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    Quote Originally Posted by bioform View Post
    That's quite an interesting setup you have there. It suggests that (on the Model 1 at least) the video encoder's RGB signal must get some kind of interference from any connected subcarrier frequency. I'm assuming that using the PAL crystal makes RGB quality even worse? (perhaps because the frequency is higher?)

    Your encoder is a CXA1145 right? Still unsure if it's some kind of design flaw with this older Sony encoder or if the issue goes deeper within Mega Drive hardware...
    Using a 4.43 or 3.58 crystal doesn't make it better or worse, just shows you a different pattern. Yes it's the CXA1145.

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    Quote Originally Posted by t0nito View Post
    Using a 4.43 or 3.58 crystal doesn't make it better or worse, just shows you a different pattern. Yes it's the CXA1145.
    Thanks t0nito, your replies are helping narrow things down a bit. Do you know whether you had any similar RGB distortion patterns with the original system clock subcarrier or was it distortion-free like the zero crystal subcarrier RGB picture?

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    The signal you feed into the RGB encoder needs to be conditioned well. Amplitude, signal shape and absence of all noise and oscillation are important.
    I don't think any of us hobbyists can do a perfect job on all these parameters, but if you get it all right, then the RGB output won't be affected by your clock (at least not any more than the original circuit).

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    Quote Originally Posted by bioform View Post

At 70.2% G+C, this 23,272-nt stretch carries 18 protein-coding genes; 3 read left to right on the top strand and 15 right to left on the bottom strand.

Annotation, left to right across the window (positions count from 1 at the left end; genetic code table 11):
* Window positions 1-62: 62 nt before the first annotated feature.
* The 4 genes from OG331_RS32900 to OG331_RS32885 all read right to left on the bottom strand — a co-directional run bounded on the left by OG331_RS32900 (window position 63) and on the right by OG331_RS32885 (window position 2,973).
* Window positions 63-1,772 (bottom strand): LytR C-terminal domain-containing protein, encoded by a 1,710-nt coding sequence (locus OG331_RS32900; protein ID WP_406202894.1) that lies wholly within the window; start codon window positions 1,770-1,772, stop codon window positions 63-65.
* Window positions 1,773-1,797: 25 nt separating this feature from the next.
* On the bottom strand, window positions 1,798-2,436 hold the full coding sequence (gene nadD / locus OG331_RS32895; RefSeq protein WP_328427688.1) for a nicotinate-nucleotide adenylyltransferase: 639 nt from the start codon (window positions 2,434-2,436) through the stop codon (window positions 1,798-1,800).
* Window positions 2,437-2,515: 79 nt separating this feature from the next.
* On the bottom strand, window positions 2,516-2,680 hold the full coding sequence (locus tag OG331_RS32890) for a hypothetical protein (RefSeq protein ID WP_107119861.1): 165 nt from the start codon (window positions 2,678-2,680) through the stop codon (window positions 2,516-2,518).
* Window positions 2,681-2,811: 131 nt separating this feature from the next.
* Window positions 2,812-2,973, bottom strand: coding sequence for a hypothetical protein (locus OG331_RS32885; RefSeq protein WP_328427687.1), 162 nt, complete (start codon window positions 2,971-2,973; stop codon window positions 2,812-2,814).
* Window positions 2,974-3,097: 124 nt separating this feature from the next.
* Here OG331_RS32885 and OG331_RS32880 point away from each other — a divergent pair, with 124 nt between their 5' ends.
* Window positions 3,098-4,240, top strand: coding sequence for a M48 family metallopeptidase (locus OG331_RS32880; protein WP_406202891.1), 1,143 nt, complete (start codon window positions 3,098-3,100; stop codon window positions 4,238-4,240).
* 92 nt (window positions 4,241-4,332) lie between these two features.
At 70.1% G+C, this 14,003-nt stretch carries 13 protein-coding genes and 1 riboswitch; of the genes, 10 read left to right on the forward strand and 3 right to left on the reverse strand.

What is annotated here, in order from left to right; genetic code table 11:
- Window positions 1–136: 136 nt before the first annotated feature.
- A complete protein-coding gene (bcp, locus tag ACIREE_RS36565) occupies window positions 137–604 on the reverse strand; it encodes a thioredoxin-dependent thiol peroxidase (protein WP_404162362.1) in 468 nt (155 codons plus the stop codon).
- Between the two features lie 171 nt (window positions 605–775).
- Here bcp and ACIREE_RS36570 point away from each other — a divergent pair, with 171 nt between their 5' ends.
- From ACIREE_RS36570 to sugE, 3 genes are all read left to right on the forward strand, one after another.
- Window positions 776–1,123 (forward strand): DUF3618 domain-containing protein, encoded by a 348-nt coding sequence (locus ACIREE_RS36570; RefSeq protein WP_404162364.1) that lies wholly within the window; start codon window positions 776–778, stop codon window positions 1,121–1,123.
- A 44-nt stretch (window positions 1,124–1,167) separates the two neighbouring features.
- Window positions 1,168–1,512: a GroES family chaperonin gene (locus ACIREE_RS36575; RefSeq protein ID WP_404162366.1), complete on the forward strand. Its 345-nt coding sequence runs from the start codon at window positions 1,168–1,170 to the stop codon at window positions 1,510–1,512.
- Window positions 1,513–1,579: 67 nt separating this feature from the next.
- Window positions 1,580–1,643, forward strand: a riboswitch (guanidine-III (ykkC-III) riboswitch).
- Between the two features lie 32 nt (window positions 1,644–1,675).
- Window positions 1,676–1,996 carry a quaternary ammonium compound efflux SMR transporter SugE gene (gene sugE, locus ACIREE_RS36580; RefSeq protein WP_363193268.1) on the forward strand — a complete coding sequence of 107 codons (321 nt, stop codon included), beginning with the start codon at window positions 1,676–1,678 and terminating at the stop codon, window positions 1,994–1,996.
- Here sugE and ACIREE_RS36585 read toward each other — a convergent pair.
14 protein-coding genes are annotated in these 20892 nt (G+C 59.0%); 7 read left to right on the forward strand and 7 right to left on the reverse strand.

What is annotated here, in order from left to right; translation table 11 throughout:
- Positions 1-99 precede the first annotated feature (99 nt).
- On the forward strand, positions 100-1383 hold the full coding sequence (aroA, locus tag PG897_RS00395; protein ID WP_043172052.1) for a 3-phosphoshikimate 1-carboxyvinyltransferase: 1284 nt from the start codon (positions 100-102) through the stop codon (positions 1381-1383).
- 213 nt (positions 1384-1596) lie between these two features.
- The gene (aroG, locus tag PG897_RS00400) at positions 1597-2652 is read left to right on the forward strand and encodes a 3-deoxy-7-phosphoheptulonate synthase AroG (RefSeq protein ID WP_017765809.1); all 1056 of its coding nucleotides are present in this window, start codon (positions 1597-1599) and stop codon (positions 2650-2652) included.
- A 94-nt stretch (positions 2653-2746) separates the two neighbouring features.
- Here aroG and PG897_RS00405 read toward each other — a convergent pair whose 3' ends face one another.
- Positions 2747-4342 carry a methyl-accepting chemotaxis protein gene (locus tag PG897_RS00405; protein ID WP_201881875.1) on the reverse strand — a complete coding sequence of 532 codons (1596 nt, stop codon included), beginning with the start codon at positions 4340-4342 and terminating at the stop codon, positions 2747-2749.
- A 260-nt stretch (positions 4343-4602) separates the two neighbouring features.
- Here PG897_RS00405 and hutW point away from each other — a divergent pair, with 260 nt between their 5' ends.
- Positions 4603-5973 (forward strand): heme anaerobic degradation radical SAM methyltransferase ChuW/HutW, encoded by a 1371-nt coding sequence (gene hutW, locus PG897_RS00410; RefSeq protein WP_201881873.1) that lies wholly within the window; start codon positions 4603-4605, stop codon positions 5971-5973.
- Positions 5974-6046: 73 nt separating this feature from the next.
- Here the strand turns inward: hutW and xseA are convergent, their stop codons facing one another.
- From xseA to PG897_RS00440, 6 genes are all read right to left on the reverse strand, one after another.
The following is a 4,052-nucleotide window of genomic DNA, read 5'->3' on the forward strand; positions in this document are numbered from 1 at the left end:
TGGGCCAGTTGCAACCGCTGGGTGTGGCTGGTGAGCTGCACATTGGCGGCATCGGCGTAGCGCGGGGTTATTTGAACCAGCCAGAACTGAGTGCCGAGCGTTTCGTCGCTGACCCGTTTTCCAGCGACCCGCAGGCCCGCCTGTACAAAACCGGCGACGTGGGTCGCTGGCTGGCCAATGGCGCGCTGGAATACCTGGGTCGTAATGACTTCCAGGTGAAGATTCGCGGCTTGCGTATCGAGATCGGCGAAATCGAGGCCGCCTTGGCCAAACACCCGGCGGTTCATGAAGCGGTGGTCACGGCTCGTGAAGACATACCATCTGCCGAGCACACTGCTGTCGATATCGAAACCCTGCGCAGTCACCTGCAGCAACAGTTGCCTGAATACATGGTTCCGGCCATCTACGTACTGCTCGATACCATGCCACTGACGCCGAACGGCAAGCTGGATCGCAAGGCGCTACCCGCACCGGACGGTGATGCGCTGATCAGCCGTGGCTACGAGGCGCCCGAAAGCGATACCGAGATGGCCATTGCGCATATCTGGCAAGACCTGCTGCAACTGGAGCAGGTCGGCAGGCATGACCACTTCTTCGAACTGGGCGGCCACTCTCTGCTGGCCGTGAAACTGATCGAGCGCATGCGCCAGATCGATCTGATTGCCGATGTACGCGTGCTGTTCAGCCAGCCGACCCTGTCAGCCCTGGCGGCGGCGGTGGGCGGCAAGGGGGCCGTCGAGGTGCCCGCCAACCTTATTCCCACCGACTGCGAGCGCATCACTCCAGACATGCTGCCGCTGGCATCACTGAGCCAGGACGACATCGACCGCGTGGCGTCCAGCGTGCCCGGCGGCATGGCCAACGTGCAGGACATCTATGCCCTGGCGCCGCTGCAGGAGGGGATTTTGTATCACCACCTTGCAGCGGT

Thanks t0nito, your replies are helping narrow things down a bit. Do you know whether you had any similar RGB distortion patterns with the original system clock subcarrier or was it distortion-free like the zero crystal subcarrier RGB picture?

    Before the mod mine was a PAL unit, I used to have vertical stripes on the RGB output with the original clock but I only did the chroma killer mod after the crystal mod but I believe that pulling the chroma to ground is enough to eliminate or atleast greatly reduce the interference.

    To tell you the truth on my unit, if I connect it to a CRT I can't see any banding at all whether the chroma is on or off, on my HDTV's you can defenately see the difference.

    The mod is easy to do you use a 2-way switch, you lift the pin with carrier frequency from the board, you solder a wire from the encoder pin to the center pin of the switch, you then solder on side of the switch to the pad and the other side to ground.

    Simply detaching the pin from the pad is not enough because the pin will act as an antenna and may still pick up the floating signal from the pad.

    Here are a few photos so you can see the difference:

    Composite with chroma killer ON:

    Composite PAL 60:

    Composite NTSC:

    RGB Chroma killer OFF (Max shapness to make lines more obvious):

    RGB Chroma killer ON (Max sharpness):


    Last edited by t0nito; 02-23-2017 at 04:37 PM.

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    Thanks for those images t0nito, definitely shows a clear picture of the differences.

    Before the mod mine was a PAL unit, I used to have vertical stripes on the RGB output
    Though I do have to ask, the vertical stripes that you've shown with RGB Chroma killer OFF, I'm assuming that's with one of the crystals (NTSC or PAL) connected rather than system clock. Was there any difference with the vertical stripes when system clock was connected, or was it about the same?

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    The only difference was with the stock clock the stripes were vertical in straight lines, with the crystal the lines are slanted.